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Sunday November 26, 2006

Dating tips on board

Story: Hitori Nakano
Art: Hidenori Hara
Publisher: VIZ Media; 200 pages
(ISBN: 1-421-50848-6)
For ages 13+ 

By now the modern fairy-tale romance of Densha Otoko is well-known. The story based on the real otaku who called himself Densha Otoko (or Train_Man) in one of Japan’s largest online message boards, 2chan, is a phenomenon in Japan that has sparked various adaptations – a drama series, a movie, novels, and a few manga versions.  

The tale begins with Densha travelling home from Akihabara (the holy land of otaku) in a train. When a drunk starts harassing several women passengers, Densha fights him off. One of the women, impressed by his courage, asks for his contact. Densha duly obliges. Thinking nothing of it, he returns to his daily life until one day when he receives a package containing a Hermes tea set (very expensive stuff, I assure you) from the woman. 

Shocked with the gift and having no experience with girls, the gauche otaku turns to his fellow 2chan netizens for help. 

The series of posts by numerous people in response to Densha’s plea forms the story of Densha Otoko

After giving their “advice”, the 2chan posters will wait in anticipation for his “reports” about his courting of Hermes (the woman who gave him the teacups). And so, members of the board are informed of how and when he finally gathers the courage to ask Hermes out for dinner, to the subsequent blossoming of their relationship.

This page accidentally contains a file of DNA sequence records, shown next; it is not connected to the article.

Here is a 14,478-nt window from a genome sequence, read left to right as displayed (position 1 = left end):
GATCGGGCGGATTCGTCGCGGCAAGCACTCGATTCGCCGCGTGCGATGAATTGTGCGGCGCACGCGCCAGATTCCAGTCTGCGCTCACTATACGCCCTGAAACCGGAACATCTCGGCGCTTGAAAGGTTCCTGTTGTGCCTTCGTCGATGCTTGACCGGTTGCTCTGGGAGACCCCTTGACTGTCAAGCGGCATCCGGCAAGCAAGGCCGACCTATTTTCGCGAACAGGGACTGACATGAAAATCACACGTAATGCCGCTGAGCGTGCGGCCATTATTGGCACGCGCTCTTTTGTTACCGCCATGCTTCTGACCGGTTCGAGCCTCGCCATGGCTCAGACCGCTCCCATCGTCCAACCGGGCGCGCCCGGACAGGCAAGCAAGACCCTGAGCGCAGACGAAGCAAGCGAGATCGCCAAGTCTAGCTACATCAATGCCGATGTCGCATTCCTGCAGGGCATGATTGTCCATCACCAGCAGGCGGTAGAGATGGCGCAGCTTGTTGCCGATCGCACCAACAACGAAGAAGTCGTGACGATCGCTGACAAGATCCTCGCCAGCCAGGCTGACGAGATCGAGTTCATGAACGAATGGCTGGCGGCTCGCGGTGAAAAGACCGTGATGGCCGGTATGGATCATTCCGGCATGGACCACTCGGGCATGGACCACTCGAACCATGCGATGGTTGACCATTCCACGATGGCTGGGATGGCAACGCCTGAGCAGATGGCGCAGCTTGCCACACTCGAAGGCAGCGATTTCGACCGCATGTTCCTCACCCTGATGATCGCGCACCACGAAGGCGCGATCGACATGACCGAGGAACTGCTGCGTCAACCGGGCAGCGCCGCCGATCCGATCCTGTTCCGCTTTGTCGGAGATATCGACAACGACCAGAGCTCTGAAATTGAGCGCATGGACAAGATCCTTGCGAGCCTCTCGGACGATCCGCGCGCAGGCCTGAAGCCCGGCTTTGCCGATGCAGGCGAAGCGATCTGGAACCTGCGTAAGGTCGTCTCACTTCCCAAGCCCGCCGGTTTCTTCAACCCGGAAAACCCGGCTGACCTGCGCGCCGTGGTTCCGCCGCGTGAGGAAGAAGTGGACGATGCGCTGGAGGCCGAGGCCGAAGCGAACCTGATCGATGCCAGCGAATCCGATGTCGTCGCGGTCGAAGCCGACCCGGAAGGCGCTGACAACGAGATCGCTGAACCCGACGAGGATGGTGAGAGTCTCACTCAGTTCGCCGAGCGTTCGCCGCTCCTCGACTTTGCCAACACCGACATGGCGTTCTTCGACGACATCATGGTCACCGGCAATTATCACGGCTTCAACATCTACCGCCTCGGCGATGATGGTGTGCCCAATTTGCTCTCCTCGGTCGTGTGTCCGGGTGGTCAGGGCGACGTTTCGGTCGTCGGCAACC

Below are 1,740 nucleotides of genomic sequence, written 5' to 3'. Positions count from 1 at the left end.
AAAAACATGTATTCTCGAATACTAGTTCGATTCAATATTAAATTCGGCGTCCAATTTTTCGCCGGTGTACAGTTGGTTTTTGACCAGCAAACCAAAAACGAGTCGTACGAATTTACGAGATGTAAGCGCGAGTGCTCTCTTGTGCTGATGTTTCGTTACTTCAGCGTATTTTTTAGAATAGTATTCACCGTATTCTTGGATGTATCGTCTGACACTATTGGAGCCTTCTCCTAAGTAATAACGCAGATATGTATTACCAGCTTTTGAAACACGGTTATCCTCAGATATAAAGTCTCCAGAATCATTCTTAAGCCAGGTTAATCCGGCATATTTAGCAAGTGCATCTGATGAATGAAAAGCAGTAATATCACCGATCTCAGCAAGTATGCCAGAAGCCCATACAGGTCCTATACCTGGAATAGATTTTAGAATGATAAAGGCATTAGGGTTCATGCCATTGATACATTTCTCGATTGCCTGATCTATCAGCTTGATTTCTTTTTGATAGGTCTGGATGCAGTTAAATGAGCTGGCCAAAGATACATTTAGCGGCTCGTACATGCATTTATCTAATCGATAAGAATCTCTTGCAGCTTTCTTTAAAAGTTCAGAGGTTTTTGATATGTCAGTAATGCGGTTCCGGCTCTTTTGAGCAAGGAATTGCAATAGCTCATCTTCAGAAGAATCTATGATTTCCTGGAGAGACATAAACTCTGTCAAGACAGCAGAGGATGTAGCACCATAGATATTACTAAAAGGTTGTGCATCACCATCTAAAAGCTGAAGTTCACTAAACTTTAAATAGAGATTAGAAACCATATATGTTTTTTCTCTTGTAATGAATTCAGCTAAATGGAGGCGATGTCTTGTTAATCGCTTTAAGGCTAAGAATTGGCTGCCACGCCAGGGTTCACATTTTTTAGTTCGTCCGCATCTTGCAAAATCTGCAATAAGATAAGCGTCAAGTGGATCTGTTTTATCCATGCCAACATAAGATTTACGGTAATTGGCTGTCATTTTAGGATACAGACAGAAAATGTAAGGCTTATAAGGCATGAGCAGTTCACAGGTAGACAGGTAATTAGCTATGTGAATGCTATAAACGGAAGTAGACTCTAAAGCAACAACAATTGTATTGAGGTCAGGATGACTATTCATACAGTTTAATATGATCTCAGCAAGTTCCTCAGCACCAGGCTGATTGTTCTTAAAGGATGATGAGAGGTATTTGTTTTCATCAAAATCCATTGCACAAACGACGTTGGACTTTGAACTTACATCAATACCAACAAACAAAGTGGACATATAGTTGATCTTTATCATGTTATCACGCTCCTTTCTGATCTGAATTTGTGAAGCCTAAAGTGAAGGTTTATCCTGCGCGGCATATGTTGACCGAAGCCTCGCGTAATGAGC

This manga adaptation remains fairly loyal to the original source material. The author, Hitori Nakano, is actually a pseudonym of the person(s) who collected the original message threads; so many people participated in the Densha Otoko thread that it is impossible to credit them all. In Japanese, Nakano Hitori means “one among many”, which clearly defines its origins. 

Although the story is largely presented from Densha Otoko’s perspective, Hidenori-sensei does use a bit of poetic licence to add in Hermes’ perspective at certain times, which makes the build-up of their relationship more engaging to read. 

Hidenori’s art style is simplistic and casual, and done in a seinen style, though it’s more shojo-ish but with fewer details (which is still acceptable). The character designs are so-so. Densha Otoko’s look changes drastically halfway in the volume; I almost didn’t recognise him after that! 

The print quality is okay, but there aren’t any colour pages. VIZ does include one page at the back to explain a few things in the manga like the culture of the 2chan message board.  

The quality of the translation is pretty okay; the translators even keep the style of the 2chan posts intact, emoticons and all. 

Overall, this manga adaptation is a good read. Hidenori-sensei paints a very real picture of Densha Otoko’s pursuits, without much complication and fuss. Readers are then left to fully enjoy the unfolding of a modern-day fairy-tale romance that also gives you an insight into current otaku culture.  

(Rating: 3.5)  


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